In some instances, however, the discovery of information is not permitted. For example, courts have upheld statutory protection of information contained in a physicians' credentialing or re-credentialing file. See West Fla. Reg’l Med. Ctr., Inc. v. See, 18 So. 3d 676 (Fla. 1st DCA 2009); Morton Plant Hosp. Ass'n, Inc. v. Shahbas ex rel. Shahbas, 960 So. 2d 820 (Fla. 2d DCA 2007). The Morton Plant court also held that the disclosure of general policies and procedures for peer review or risk management committees that do not contain adverse medical incident information was not permitted. Finally, if an attorney's opinions and/or theories of defense are contained within materials, courts have held that the work product doctrine may prevent disclosure. Fla. Eye Clinic, P.A. v. Gmach, 14 So. 3d 1044 (Fla. 5th DCA 2009). Importantly, attorney participation without more will not prevent disclosure. Courts have held that where an attorney does not provide opinions or theories, he is serving as a conduit of factual information which could have been obtained without his involvement. Thus, obtaining an attorney's opinions and theories at the initial stages of the process is imperative to lay the groundwork for utilizing the protections of the work product doctrine.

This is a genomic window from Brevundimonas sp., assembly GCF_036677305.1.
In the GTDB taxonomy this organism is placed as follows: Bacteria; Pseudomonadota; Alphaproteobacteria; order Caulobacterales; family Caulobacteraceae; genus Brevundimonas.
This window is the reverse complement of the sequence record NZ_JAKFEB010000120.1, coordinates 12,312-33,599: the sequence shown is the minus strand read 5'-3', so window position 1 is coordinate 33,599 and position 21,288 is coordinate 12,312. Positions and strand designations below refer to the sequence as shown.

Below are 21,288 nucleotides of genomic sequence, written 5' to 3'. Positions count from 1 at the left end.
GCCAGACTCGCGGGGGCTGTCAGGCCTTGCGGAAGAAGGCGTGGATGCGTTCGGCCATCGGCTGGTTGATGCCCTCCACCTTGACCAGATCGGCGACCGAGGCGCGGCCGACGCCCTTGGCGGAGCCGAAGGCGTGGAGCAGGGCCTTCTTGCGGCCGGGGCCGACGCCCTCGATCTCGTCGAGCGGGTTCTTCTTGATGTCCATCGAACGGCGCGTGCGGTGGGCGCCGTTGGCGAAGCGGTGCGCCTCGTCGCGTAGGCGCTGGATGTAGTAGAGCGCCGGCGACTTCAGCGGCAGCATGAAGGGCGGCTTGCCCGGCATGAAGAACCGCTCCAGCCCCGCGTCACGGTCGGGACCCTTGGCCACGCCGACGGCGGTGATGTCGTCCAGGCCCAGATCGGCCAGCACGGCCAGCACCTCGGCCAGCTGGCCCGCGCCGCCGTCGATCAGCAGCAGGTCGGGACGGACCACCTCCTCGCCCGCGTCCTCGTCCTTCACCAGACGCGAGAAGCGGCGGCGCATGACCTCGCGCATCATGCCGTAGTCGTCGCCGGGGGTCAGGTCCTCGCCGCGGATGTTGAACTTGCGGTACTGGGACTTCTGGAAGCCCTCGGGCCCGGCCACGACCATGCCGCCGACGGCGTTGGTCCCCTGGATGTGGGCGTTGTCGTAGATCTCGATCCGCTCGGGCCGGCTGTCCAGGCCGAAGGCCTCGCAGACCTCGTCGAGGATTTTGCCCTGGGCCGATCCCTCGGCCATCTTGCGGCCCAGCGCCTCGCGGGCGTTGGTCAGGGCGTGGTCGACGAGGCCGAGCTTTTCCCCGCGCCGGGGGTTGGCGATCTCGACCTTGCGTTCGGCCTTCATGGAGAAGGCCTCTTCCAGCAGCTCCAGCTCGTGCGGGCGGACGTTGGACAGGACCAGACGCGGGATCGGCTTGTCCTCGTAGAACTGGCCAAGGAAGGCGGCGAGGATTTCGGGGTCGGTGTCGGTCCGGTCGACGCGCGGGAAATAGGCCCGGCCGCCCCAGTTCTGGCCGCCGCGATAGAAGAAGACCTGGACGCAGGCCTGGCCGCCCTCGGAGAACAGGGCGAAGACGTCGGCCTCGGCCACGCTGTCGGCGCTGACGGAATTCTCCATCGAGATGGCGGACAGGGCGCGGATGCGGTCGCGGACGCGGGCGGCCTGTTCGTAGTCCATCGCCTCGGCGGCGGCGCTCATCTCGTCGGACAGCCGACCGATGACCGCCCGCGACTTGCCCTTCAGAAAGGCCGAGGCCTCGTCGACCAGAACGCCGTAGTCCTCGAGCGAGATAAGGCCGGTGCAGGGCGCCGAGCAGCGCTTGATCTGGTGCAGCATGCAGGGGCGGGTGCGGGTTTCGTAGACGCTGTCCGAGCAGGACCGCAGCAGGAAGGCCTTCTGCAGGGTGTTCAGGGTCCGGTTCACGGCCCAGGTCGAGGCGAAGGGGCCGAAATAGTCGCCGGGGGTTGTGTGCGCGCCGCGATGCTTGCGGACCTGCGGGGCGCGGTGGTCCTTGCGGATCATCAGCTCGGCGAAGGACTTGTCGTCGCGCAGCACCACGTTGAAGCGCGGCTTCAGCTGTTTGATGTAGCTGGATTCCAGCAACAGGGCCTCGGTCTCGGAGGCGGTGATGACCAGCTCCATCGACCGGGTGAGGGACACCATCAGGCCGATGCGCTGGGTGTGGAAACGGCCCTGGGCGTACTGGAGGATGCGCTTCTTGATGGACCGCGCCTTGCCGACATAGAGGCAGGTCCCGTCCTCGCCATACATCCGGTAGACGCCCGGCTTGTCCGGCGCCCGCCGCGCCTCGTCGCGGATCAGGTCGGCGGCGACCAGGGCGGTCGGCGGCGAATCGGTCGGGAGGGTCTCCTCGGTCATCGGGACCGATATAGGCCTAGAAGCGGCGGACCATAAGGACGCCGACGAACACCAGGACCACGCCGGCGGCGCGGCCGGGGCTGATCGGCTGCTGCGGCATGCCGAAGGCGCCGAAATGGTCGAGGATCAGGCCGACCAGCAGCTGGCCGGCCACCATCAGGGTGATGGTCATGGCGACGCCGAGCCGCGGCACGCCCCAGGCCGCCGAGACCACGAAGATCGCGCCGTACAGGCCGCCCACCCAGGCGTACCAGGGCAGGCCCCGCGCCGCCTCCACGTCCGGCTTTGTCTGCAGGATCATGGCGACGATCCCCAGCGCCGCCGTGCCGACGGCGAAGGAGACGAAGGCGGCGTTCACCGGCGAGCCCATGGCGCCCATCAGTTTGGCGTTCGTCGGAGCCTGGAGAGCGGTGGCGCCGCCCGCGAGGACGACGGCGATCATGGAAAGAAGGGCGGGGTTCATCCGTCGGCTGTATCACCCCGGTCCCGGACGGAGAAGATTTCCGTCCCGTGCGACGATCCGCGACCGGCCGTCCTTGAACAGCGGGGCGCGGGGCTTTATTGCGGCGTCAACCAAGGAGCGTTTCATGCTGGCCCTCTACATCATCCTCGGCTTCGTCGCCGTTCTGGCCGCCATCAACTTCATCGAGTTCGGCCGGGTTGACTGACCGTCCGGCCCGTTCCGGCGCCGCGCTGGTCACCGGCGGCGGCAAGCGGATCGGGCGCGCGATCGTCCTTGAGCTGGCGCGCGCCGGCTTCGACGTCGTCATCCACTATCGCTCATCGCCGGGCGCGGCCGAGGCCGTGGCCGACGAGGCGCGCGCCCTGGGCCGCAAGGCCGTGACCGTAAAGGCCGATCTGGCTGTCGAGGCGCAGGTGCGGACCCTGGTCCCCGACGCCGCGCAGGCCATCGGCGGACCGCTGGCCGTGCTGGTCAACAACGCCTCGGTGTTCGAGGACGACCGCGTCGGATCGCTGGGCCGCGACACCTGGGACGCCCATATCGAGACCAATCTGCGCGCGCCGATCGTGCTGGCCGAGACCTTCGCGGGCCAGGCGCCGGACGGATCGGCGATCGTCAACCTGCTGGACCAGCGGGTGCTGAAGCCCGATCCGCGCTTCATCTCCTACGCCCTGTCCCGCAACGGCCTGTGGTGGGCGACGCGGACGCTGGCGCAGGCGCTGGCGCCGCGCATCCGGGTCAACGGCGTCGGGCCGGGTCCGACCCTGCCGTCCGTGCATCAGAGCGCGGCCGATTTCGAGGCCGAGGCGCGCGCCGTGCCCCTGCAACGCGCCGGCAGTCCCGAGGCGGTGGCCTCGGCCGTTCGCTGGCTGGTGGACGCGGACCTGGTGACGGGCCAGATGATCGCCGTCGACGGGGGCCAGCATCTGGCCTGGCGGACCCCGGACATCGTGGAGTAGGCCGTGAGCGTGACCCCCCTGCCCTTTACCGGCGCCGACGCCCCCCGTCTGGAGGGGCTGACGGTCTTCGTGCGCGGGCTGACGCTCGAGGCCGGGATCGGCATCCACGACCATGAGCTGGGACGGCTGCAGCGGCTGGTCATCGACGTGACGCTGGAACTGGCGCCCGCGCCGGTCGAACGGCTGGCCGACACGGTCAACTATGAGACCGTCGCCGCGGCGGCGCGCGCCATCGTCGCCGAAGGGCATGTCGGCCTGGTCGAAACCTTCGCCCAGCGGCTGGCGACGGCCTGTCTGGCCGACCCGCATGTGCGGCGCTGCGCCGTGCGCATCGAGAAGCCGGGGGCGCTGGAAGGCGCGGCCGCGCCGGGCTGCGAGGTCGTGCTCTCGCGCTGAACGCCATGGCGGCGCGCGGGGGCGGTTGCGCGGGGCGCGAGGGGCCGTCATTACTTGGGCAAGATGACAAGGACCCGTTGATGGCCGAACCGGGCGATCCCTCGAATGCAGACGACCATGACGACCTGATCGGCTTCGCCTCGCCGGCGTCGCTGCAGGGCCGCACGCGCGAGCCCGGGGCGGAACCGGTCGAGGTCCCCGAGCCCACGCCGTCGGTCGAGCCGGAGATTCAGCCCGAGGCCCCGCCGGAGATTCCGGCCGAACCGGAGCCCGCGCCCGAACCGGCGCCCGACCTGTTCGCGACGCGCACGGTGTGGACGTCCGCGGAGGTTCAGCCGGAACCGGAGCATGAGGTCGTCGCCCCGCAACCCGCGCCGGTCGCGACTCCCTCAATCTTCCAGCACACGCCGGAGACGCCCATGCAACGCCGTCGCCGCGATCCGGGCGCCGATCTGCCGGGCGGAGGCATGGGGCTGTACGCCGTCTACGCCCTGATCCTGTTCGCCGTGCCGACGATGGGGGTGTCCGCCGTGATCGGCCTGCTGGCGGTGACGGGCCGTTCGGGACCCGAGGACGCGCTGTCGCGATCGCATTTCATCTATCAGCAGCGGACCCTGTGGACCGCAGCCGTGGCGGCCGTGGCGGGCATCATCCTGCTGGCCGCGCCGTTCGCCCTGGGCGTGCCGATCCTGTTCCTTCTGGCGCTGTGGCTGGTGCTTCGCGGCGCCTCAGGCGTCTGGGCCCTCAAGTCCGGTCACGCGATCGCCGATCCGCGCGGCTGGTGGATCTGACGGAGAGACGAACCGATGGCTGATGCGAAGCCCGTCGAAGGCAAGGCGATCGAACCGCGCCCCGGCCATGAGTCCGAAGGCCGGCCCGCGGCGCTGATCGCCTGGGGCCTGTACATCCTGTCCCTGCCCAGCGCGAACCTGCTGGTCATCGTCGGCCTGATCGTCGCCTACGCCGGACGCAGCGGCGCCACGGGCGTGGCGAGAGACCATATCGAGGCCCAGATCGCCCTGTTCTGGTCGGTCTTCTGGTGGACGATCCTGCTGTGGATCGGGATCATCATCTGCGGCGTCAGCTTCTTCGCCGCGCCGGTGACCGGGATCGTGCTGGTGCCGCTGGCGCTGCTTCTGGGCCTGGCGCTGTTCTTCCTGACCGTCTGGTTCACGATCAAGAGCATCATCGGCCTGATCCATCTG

Rebuttable Presumption of Negligence
In general, there is a rebuttable presumption of negligence on the part of a rear driver in rear end collision cases. The burden rests on the rear driver to present evidence that "fairly and reasonably tends to show" that the presumption of negligence was misplaced. The presumption dissipates once evidence of the same is presented and the case then must go to the jury to hear further evidence, reconcile conflicts and evaluate the credibility of witnesses. Examples that have rebutted the presumption of negligence include: abrupt arbitrary stops in places where it could not reasonably be expected or unexpected change of lanes; mechanical failures which caused the rear driver to collide with the lead driver; and instances where the lead vehicle is illegally and therefore unexpectedly stopped.
Proposals for Settlement